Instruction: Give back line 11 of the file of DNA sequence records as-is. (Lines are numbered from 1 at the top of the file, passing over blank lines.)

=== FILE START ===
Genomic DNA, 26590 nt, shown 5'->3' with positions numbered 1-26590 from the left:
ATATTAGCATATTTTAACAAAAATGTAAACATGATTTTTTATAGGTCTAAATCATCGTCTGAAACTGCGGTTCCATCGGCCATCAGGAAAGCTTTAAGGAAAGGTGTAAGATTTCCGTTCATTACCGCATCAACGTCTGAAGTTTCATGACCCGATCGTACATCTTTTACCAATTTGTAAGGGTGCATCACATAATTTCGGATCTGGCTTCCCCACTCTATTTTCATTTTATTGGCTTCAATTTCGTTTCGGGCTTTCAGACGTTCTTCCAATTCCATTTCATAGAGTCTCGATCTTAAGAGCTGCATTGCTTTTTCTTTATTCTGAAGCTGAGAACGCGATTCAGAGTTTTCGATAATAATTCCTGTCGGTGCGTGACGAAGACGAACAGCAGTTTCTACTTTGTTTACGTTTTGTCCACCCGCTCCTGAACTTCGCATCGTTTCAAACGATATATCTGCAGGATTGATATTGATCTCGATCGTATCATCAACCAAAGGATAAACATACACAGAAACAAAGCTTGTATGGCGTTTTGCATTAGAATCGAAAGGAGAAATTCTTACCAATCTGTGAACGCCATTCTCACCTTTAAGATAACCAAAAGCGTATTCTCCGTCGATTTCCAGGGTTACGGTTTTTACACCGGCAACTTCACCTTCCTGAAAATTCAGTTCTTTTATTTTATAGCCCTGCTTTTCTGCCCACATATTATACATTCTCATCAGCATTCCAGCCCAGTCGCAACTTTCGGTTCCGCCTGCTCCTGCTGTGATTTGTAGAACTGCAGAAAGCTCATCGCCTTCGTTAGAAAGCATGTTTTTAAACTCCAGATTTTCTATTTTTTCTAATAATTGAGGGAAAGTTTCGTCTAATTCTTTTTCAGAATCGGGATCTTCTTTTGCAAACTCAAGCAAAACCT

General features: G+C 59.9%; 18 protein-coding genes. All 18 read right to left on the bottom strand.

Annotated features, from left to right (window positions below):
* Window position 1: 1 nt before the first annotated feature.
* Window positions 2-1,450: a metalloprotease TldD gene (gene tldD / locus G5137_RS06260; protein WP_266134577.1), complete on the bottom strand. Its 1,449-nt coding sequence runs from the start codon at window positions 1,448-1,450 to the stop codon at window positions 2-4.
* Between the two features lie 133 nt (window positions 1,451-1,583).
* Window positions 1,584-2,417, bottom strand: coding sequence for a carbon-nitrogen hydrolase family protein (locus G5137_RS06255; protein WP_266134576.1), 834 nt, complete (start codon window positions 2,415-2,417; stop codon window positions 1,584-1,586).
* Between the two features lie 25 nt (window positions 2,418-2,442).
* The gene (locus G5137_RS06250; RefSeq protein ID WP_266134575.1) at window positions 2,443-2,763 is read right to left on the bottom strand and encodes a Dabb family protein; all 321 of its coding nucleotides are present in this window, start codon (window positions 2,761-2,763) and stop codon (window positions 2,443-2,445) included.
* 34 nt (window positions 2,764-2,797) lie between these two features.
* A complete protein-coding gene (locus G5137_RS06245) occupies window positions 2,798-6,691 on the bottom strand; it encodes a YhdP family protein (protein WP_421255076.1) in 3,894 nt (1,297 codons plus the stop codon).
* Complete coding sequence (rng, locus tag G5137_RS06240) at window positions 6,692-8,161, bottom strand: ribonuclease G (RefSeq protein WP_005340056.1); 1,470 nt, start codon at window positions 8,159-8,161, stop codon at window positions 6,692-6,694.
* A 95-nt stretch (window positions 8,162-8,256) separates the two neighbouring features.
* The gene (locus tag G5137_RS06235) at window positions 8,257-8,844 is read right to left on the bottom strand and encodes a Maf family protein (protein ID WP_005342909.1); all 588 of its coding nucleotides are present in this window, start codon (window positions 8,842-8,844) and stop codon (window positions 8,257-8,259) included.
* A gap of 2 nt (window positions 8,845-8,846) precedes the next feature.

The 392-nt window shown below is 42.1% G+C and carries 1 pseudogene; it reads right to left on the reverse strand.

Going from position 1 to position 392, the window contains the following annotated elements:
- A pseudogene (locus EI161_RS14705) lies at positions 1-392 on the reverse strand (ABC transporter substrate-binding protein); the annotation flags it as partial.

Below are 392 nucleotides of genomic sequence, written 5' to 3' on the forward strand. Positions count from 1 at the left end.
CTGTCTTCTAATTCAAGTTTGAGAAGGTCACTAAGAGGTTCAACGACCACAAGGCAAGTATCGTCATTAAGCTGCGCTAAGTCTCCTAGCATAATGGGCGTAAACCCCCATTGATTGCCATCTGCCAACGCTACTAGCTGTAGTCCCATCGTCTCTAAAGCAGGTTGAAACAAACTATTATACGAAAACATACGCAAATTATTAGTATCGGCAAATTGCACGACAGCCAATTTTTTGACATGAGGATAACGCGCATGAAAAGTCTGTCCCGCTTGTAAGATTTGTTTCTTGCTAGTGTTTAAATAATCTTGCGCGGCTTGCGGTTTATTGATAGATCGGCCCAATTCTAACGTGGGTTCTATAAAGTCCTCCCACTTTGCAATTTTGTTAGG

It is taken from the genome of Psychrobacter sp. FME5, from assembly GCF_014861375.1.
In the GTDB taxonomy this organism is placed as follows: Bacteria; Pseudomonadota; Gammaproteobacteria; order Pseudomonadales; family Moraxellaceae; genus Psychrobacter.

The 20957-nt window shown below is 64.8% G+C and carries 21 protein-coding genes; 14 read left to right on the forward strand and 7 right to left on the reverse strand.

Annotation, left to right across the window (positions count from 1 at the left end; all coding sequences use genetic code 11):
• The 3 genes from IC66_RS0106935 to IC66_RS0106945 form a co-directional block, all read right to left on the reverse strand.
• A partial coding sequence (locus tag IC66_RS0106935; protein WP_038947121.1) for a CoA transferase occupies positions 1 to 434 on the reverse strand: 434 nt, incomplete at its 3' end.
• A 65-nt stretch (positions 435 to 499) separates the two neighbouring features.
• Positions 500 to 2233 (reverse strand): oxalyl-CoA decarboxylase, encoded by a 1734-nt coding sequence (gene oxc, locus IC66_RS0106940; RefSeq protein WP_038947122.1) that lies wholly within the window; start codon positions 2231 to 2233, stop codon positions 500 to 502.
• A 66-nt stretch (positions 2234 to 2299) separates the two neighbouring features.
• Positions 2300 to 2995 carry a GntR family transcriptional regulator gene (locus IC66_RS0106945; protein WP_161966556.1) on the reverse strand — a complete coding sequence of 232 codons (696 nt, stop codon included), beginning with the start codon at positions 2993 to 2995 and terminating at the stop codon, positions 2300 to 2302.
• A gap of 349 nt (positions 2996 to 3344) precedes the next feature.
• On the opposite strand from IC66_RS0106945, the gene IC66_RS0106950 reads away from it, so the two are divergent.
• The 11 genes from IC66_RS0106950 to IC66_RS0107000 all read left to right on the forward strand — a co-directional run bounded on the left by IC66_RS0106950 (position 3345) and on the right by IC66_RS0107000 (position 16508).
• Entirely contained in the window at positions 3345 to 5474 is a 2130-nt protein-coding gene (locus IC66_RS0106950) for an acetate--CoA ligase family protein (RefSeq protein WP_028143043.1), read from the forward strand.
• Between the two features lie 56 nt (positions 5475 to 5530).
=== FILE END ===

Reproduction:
* 34 nt (window positions 2,764-2,797) lie between these two features.